Trolls live under bridges. I don’t know, people. I lived in Seattle briefly and there’s a statue of a troll under a bridge in Fremont and I loved it…so I always associate trolls with bridges. So one time Hailey and I were crossing a bridge and I told her trolls live under bridges and she was fascinated. Now she looks for trolls every time we cross a bridge. She gets a kick out of it; sometimes she thinks she spots one and sometimes she asks why we don’t see more. “Because they’re shy and they mostly sleep during the day,” I explain. She’s satisfied with this answer, but still hopes to find one awake and about during the day. I think childhood should be whimsical and full of make believe. Some kids can read at 4. My kid hunts for trolls under bridges.
Everything will be fine in the morning. This is a lie my mom used to tell me. And although I’m old enough now to know it’s not true — 8 hours of sleep doesn’t solve your problems — I still find it to be good advice and partly true. In my experience everything always seems worse in the middle of the night. A good night’s sleep and looking at your problem with a fresh perspective in the morning does often help and does indeed make your problem seem less dire. So, sleep on it, my dear. Always sleep on it.
Fruits and veggies make you big and strong. I’m not disputing that fruits and veggies are good for your overall nutrition and health, but Hailey is obsessed with growing taller and stronger. I imagine her height will have more to do with genetics than anything and her strength is likely impacted more by her protein intake and exercise. Nonetheless, every time I put a new or less than favorite fruit or veggie on her plate, I ask her to try it because it will make her big and strong.
Mommy will always be here. Hailey is attached to mommy and this can cause her a bit of anxiety when she is separated from mommy for a long period of time. These situations usually require a pep talk, and the pep talk always ends the same way: “At the end of the day, mommy will always be here. Mommy is never going anywhere. You will always come home to mommy.” With these words, Hailey holds her chin high and marches into the great unknown. Each time I say it I wonder, what if I have an emergency someday? What if I get called away? Go out of town? Surely, I can’t be here all the time. What happens when I go to the van down by the river and break my promise of always being here? I hope by then she will be much, much older and wiser and telling loving lies to her own children.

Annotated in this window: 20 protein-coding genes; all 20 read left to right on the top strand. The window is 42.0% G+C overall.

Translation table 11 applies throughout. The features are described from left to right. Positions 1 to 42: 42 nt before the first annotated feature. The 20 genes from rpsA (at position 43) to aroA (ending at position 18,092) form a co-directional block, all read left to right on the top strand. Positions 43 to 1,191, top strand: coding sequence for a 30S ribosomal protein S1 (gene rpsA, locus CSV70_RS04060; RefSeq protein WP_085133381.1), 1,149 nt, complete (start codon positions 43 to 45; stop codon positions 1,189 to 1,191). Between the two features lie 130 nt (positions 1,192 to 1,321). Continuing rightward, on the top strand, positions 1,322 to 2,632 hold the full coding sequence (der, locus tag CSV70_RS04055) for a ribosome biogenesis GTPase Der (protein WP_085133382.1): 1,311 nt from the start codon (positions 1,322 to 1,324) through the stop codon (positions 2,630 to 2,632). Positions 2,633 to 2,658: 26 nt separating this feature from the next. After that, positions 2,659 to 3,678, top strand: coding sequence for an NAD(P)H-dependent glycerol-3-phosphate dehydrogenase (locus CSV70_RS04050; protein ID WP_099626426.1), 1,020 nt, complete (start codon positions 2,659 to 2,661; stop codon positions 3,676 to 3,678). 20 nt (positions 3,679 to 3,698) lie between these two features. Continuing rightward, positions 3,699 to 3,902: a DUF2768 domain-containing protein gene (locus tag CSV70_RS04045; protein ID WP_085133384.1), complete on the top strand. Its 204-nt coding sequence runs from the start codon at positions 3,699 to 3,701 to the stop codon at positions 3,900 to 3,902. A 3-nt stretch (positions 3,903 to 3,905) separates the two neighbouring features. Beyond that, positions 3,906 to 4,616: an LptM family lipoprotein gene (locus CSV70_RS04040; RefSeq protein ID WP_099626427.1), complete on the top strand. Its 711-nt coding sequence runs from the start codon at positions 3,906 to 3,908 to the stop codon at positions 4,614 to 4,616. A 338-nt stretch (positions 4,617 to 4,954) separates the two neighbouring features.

Santa is real. The Easter Bunny is for suckers. When I was 5 I had a friend whose parents’ parenting philosophy was to never to lie to their children. Thus, their kids were never allowed to believe in Santa. The problem with this is that kids have big mouths, and this friend broke the news to me about Santa when I was 5. I barely got to lucidly believe in Santa for more than a couple of years. My kid believes in Santa. Santa is magical, and as I said, I think childhood should be full of whimsy. From Thanksgiving through New Years, Santa, reindeer with red noses, snowmen who talk, elves — they’re all real in our house. Now, the Easter Bunny…I’ve done a shit job of explaining that guy, mostly because I don’t understand him myself. “Why is he giant?” Hailey asks. “I don’t know.” “Why does a bunny have eggs?” she asks. “That’s a good question. It makes no sense,” I say.
Mommy’s iPad only works for 20 minutes at a time. Praise the Lord for YouTube parental settings and its glorious timer or my child would be lost in a trance of Hobby Kids TV, Disney Collector BR and Peppa Pig for hours at a time. And mommy can’t stand those little Hobby Kids. So when the timer shuts the iPad off and Hailey snaps out of her trance and yelps in protest as the fog lifts, I say, “Sorry honey, mommy’s iPad only works for 20 minutes and then I have to charge it. You can earn more iPad time for tomorrow.”
I’d love to hear the lies of love other mommies tell their children.
I’m happy to say it wasn’t our dog that unknowingly initiated the birds and bees talk with Hailey this time; it was the preschool reading program. Every Thursday, Hailey’s preschool sends home four new books with each child to read with his or her parents. Hailey loves this program, and when we get home from school on Thursdays, she eagerly tears open the book bag and we read all four books immediately. Now, the school flyer in the book bag advises parents to go through the books before reading them to the kids, but I never have been one for reading instructions. So, on this particular Thursday, we dive into the books, and pick up one titled, The Last Puppy. Sounds lovely. (Sidenote: I just realized all of Hailey’s birds and bees lessons do have some link to dogs, even if just tangentially. I’ll have to have a good think about this later.) We open the first page of The Last Puppy and are treated to a delightful illustration of a dog giving birth. Not once, but NINE times.